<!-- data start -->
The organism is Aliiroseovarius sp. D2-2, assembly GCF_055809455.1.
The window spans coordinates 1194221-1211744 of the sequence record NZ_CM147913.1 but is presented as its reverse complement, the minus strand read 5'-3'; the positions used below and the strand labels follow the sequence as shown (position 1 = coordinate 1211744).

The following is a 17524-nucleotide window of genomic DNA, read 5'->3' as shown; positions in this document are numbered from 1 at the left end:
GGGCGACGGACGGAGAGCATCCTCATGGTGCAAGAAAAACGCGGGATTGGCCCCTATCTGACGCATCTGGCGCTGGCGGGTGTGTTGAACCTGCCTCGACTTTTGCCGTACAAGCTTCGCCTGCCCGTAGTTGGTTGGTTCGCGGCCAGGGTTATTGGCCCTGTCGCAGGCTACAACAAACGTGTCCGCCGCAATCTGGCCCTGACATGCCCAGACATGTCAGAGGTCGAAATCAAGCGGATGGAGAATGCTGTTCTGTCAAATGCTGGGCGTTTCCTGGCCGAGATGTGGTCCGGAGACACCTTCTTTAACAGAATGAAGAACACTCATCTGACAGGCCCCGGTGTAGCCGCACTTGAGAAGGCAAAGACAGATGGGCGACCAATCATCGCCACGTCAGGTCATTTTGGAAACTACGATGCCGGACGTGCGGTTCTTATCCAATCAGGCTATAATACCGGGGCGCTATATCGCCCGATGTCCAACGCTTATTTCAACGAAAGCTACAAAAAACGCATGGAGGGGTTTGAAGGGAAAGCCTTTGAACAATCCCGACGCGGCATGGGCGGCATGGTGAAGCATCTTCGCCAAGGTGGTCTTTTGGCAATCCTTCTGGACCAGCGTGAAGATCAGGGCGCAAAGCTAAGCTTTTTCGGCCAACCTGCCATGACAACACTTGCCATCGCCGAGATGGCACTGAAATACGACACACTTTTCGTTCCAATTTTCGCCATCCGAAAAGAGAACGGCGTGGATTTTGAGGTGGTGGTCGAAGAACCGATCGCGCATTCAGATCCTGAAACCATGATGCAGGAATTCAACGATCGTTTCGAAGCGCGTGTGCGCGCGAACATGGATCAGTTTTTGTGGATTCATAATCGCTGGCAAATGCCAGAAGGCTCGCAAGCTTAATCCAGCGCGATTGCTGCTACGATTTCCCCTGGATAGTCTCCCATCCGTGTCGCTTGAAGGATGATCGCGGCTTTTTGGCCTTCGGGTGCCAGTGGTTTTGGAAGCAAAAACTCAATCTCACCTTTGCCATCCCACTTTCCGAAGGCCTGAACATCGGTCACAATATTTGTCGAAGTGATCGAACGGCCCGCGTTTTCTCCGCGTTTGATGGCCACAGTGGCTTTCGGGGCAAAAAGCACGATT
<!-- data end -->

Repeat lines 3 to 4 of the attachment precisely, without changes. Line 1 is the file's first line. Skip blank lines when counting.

The following is a 17524-nucleotide window of genomic DNA, read 5'->3' as shown; positions in this document are numbered from 1 at the left end:
GGGCGACGGACGGAGAGCATCCTCATGGTGCAAGAAAAACGCGGGATTGGCCCCTATCTGACGCATCTGGCGCTGGCGGGTGTGTTGAACCTGCCTCGACTTTTGCCGTACAAGCTTCGCCTGCCCGTAGTTGGTTGGTTCGCGGCCAGGGTTATTGGCCCTGTCGCAGGCTACAACAAACGTGTCCGCCGCAATCTGGCCCTGACATGCCCAGACATGTCAGAGGTCGAAATCAAGCGGATGGAGAATGCTGTTCTGTCAAATGCTGGGCGTTTCCTGGCCGAGATGTGGTCCGGAGACACCTTCTTTAACAGAATGAAGAACACTCATCTGACAGGCCCCGGTGTAGCCGCACTTGAGAAGGCAAAGACAGATGGGCGACCAATCATCGCCACGTCAGGTCATTTTGGAAACTACGATGCCGGACGTGCGGTTCTTATCCAATCAGGCTATAATACCGGGGCGCTATATCGCCCGATGTCCAACGCTTATTTCAACGAAAGCTACAAAAAACGCATGGAGGGGTTTGAAGGGAAAGCCTTTGAACAATCCCGACGCGGCATGGGCGGCATGGTGAAGCATCTTCGCCAAGGTGGTCTTTTGGCAATCCTTCTGGACCAGCGTGAAGATCAGGGCGCAAAGCTAAGCTTTTTCGGCCAACCTGCCATGACAACACTTGCCATCGCCGAGATGGCACTGAAATACGACACACTTTTCGTTCCAATTTTCGCCATCCGAAAAGAGAACGGCGTGGATTTTGAGGTGGTGGTCGAAGAACCGATCGCGCATTCAGATCCTGAAACCATGATGCAGGAATTCAACGATCGTTTCGAAGCGCGTGTGCGCGCGAACATGGATCAGTTTTTGTGGATTCATAATCGCTGGCAAATGCCAGAAGGCTCGCAAGCTTAATCCAGCGCGATTGCTGCTACGATTTCCCCTGGATAGTCTCCCATCCGTGTCGCTTGAAGGATGATCGCGGCTTTTTGGCCTTCGGGTGCCAGTGGTTTTGGAAGCAAAAACTCAATCTCACCTTTGCCATCCCACTTTCCGAAGGCCTGAACATCGGTCACAATATTTGTCGAAGTGATCGAACGGCCCGCGTTTTCTCCGCGTTTGATGGCCACAGTGGCTTTCGGGGCAAAAAGCACGATT